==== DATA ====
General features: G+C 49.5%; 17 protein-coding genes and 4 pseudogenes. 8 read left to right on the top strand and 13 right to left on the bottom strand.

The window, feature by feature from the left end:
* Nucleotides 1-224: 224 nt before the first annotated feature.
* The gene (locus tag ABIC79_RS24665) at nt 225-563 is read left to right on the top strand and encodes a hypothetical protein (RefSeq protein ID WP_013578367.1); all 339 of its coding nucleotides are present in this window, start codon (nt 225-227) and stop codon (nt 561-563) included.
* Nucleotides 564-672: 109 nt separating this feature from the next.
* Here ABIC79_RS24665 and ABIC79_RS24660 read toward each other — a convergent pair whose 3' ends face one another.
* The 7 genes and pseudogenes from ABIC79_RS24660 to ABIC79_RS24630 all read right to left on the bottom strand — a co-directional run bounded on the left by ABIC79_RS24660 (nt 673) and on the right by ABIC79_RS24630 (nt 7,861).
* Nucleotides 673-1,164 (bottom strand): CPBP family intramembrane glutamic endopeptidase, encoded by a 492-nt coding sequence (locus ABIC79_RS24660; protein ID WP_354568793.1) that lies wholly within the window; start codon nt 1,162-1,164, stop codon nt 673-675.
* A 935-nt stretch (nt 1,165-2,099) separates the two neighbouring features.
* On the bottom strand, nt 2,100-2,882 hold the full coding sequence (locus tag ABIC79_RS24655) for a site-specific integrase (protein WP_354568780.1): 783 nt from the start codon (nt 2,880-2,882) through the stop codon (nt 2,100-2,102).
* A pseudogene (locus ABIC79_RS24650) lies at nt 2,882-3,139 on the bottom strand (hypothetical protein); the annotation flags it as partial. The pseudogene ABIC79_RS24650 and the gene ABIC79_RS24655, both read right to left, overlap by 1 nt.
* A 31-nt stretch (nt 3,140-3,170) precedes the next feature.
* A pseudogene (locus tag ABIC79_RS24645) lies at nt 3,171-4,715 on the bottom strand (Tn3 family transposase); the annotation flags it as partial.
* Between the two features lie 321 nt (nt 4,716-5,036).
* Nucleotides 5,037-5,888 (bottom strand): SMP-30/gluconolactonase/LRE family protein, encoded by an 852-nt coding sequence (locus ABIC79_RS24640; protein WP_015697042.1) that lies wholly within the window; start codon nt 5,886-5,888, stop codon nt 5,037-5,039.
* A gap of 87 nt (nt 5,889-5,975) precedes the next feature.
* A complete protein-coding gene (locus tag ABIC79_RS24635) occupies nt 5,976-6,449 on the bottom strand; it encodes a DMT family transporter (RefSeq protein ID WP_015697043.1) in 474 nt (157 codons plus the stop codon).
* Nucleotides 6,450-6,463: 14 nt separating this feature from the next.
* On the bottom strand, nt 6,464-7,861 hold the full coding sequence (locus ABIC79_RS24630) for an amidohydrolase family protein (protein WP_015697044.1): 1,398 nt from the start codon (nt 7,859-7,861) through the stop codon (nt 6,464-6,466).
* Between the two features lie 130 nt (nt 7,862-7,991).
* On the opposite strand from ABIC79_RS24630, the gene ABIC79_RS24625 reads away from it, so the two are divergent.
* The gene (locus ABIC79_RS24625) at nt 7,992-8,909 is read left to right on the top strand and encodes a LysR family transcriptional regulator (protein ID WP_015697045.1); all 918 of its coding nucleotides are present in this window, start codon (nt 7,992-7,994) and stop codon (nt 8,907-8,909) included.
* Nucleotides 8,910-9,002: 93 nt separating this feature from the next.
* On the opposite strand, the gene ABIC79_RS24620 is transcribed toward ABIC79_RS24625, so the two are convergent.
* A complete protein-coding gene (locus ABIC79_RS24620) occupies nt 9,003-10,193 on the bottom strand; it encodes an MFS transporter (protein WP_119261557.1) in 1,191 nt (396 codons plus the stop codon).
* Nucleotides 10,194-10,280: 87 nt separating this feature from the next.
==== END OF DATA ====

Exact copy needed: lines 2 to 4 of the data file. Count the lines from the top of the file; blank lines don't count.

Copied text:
The window, feature by feature from the left end:
* Nucleotides 1-224: 224 nt before the first annotated feature.
* The gene (locus tag ABIC79_RS24665) at nt 225-563 is read left to right on the top strand and encodes a hypothetical protein (RefSeq protein ID WP_013578367.1); all 339 of its coding nucleotides are present in this window, start codon (nt 225-227) and stop codon (nt 561-563) included.